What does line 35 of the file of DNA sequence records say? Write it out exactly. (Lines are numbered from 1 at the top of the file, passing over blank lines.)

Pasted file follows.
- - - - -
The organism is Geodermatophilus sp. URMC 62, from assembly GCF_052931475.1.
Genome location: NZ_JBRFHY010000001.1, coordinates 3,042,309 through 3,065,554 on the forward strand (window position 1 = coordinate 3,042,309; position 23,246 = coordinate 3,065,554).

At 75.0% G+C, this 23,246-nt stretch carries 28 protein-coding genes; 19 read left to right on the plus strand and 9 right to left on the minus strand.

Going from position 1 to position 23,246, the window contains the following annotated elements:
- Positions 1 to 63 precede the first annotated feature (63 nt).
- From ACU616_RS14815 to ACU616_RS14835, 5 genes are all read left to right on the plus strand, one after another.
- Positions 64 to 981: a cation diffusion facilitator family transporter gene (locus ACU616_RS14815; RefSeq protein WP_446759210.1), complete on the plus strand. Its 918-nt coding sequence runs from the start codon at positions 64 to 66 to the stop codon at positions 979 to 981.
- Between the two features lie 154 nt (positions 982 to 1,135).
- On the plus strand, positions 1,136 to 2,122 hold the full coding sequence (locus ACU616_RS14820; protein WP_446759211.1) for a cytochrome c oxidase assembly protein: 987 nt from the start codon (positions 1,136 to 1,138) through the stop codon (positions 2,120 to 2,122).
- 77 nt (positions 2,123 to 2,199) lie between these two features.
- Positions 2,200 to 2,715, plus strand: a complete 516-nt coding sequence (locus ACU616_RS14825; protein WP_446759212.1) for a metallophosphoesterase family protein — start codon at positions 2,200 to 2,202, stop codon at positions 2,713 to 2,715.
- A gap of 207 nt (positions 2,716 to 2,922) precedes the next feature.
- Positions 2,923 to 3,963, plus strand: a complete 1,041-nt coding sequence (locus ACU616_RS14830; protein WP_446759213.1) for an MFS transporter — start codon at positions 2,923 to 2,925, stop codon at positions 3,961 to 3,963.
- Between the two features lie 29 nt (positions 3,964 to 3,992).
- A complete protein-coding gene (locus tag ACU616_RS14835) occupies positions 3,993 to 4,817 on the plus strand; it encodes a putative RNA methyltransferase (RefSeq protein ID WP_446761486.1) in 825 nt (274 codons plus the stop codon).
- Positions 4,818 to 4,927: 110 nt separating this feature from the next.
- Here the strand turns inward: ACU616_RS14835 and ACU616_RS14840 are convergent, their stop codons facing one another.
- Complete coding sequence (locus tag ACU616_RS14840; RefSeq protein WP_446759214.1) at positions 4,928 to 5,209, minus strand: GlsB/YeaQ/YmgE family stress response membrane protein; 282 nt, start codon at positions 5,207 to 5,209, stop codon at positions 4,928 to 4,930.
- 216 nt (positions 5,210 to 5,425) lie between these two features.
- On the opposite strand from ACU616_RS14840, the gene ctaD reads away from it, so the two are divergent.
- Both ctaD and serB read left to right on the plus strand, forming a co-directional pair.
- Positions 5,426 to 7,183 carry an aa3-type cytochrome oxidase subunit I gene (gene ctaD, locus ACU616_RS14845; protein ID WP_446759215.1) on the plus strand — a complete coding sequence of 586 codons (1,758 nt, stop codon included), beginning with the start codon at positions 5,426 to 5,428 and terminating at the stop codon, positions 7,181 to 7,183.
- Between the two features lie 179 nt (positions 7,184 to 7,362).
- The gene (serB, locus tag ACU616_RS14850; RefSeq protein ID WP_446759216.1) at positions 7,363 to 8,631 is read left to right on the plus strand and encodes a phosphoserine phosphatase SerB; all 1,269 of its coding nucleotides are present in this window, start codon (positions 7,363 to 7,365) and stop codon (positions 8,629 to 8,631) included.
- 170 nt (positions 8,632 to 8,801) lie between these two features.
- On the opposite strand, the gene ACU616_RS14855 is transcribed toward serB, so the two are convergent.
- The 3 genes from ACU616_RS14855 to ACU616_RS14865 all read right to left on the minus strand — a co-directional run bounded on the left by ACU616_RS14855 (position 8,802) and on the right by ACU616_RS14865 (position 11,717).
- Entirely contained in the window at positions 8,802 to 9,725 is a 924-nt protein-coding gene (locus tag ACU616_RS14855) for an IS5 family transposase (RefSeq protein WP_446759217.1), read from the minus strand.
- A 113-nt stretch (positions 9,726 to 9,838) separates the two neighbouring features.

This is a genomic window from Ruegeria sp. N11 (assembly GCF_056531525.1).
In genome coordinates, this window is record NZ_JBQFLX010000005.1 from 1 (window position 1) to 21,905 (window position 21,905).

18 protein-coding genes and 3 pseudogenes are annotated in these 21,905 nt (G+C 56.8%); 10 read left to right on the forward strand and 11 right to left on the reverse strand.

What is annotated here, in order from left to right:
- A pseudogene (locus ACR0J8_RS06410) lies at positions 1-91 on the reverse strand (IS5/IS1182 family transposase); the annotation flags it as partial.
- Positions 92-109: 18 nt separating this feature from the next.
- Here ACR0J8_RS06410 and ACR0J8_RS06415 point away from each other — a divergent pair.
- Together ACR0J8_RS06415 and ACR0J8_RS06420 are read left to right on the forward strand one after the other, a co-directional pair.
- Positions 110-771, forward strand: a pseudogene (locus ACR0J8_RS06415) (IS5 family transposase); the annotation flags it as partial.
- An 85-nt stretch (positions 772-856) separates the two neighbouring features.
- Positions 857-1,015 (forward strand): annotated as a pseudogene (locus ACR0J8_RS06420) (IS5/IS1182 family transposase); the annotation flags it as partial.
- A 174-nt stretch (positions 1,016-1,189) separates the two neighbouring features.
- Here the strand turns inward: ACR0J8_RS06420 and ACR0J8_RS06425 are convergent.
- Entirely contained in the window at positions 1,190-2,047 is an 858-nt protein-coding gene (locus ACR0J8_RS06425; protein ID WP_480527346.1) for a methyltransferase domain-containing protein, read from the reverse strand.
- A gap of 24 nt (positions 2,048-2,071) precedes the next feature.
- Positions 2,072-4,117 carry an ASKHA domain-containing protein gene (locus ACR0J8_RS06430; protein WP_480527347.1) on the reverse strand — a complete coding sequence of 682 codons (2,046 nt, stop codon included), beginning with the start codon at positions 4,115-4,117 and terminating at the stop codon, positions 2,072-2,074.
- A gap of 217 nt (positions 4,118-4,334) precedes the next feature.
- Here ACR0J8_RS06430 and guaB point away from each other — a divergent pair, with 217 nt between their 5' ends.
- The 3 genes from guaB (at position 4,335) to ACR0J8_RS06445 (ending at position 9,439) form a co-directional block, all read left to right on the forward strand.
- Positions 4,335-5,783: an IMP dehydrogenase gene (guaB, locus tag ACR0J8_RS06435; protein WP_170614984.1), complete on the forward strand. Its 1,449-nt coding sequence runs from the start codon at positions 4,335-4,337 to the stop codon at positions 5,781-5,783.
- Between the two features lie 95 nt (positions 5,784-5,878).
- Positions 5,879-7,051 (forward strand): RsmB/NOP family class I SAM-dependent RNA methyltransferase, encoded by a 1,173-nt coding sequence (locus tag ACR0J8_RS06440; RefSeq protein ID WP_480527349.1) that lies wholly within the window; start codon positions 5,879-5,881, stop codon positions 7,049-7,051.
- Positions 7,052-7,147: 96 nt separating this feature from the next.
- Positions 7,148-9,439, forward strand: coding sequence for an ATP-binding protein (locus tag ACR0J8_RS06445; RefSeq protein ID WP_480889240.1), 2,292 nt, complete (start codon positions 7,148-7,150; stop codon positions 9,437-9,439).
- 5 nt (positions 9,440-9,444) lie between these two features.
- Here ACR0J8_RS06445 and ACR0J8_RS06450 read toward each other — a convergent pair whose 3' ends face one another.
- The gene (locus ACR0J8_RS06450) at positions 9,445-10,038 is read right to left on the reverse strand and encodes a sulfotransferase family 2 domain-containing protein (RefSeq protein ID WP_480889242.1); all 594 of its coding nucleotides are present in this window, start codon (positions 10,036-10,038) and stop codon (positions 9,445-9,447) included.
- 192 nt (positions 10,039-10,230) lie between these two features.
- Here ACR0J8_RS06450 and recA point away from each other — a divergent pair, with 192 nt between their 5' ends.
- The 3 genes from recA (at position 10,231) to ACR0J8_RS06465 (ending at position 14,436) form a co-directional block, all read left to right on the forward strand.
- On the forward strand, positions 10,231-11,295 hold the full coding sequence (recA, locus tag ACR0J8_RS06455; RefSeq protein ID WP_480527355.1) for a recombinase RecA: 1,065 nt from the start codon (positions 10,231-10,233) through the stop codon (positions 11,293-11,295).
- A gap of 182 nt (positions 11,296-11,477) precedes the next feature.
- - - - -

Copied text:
- Positions 92-109: 18 nt separating this feature from the next.